Why haven’t others proposed Baja California as the location of the Book of Mormon lands?

We have asked ourselves this same question many times. May we propose some possible explanations.

First, we have new, computer-based research tools that didn't exist even a few years ago: The unbelievable potential and power of the images of the earth’s surface in the Google Earth Internet application and the unfathomable depth of information provided from millions of Internet sites indexed by Google Search, the comprehensive search ability of the Internet version of the scriptures, and our studies of the Book of Mormon scriptures. We can’t overemphasize the critical importance and contribution of these new tools to quickly search and analyze the geographical information in the Book of Mormon text and its relationship to actual locations on the earth’s surface. We decided to experiment with these tools, using our geographical knowledge and experience with the earth’s surface, to see if it were possible to throw new light on the questions: Where were the Book of Mormon lands? And were these lands located in Baja California?

Second, nearly all of the geographical models for a hundred years or more have centered on Central America. This long-established focus on Central America is often based on a few questionable assumptions that by their very nature exclude other possible locations. For example, it is commonly assumed that one would find the lands of the Jaredites and Nephites where there are magnificent ruins. In contrast, we propose that the ruins in Central America might be the remains of structures left by the distant cousins or the descendants of the Book of Mormon people but not by the actual Book of Mormon people. We should note that the Book of Mormon is a record of a people who built humble homes, cities, temples, synagogues and sanctuaries. It is feudal and slave-based civilizations who traditionally build elaborate structures for governing and worship, such as the pyramids of Egypt, the seven wonders of the world, or the tower of Babel. We need not look, therefore, to sites of ostentatious and extensive ruins in the Western Hemisphere to find the heartlands of the Book of Mormon peoples. According to the Book of Mormon account, the Jaredites and Nephites civilizations, as predicted, were literally “swept off” the face of the earth, and those who survived the destruction of their civilization were “scattered upon the face of the earth.” In fact, the erosion of time may have destroyed the modest structures and artifacts they abruptly left behind. If we look beyond these assumptions, it opens up the possibility of other locations for the Jaredite and Nephite lands, especially sites with no obvious archeological findings of consequence. We have found that descriptions of their geographical settings, such as climate, plants and animals, and the relative location and scale of their lands have proved to be the most fruitful clues to their location.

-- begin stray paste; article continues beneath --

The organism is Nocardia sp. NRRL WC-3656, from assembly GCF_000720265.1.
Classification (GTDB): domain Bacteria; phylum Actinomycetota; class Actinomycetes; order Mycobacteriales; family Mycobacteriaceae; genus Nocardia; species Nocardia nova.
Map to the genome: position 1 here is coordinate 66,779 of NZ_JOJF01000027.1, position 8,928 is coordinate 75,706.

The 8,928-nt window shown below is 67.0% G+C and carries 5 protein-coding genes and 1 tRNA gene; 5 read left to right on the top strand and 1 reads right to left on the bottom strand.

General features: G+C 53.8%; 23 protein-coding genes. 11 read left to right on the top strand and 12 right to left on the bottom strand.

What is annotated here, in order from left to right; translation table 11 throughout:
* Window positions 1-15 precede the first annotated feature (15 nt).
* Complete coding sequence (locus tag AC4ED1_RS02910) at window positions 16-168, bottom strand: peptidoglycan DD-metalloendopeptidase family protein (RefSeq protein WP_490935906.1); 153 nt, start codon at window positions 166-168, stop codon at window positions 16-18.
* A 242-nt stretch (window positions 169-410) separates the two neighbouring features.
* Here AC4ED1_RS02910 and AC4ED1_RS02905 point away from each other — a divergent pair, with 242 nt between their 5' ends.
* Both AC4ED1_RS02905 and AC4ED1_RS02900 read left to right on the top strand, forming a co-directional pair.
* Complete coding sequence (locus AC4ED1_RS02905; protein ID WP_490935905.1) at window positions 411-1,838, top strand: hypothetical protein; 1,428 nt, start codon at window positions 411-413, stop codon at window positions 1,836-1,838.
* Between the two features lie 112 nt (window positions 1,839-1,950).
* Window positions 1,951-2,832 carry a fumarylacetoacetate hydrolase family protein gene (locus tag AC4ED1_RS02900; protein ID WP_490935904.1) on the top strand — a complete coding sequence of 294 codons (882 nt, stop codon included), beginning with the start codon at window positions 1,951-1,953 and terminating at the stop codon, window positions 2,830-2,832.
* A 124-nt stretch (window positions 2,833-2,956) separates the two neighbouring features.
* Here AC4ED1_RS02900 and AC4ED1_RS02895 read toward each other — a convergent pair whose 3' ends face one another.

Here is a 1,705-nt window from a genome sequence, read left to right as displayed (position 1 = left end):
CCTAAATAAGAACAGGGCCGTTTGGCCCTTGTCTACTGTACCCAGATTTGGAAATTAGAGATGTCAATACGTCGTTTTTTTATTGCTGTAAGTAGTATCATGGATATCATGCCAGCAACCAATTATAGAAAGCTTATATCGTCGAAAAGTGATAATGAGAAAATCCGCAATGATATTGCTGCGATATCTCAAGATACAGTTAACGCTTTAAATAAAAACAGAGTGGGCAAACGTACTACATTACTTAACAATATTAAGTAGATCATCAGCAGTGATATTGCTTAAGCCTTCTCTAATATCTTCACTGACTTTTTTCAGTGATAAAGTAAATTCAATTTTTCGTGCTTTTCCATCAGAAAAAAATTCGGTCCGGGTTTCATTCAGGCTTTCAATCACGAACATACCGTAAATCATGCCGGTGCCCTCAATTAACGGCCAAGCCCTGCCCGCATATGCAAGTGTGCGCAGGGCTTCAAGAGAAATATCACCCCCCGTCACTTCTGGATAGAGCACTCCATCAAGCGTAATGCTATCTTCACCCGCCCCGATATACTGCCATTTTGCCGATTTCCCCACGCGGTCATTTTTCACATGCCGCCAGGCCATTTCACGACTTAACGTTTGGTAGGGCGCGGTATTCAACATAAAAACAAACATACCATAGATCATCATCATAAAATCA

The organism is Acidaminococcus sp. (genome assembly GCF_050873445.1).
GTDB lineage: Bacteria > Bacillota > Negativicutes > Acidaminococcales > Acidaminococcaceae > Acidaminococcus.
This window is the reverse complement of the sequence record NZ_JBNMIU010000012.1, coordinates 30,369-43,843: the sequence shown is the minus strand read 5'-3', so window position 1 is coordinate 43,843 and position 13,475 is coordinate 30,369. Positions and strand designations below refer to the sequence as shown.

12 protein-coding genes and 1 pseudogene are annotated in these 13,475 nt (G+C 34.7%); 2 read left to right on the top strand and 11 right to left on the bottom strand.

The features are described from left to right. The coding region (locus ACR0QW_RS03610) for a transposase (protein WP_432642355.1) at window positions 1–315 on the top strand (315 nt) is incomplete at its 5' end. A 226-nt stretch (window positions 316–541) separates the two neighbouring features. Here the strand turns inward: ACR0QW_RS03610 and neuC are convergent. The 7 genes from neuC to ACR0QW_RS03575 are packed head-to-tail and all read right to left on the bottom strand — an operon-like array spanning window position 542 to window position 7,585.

Third, many who look to Central America for the Book of Mormon lands, understandably, often suggest quotes from church leaders to support the location of their research or their beliefs. We have found the authenticity, interpretation, or authoritative origin of some of these statements to be questionable, or they are quotes that appear to be merely the opinion of the writer. The most authoritative statement on the subject, in the sense of “Thus sayeth the Lord,” that we can find, is the one from the Prophet Joseph Smith in a letter to N.C. Saxton, editor of the American Revivalist and Rochester Observer, 4 January 1833. Saxton had asked Joseph Smith to write about principles of the gospel and the need for the church among the nations of the earth. As a part of his response, which he attributed to a revelation from the Lord, the Prophet wrote: “The Book of Mormon is a record of the forefathers of our western Tribes of Indians, . . . By it we learn that our western tribes of Indians are descendants from that Joseph that was sold into Egypt, and that the land of America is a promised land unto them, . . .” (History of the Church 1: 315). This broader understanding has encouraged us to think outside the box.

Fourth, it has been amazing to us how little, if anything, is known among scholars about Baja California, let alone the general public. This wall of obscurity has unwittingly protected this area from the probing eyes of researchers, possibly for reasons known only to the Lord. It is thought-provoking and incredulous to us that this area is only now being discovered as a highly desirable tourist destination and investment location, even though it is obviously an adjacent and comparable land to to the highly attractive states of California and Arizona. According to the Lord’s timetable, now might be the time for the Baja California area to be recognized for its past history.
Updated: Tuesday, 13 July 2010

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Why haven’t others proposed Baja California as the location of the Book of Mormon lands?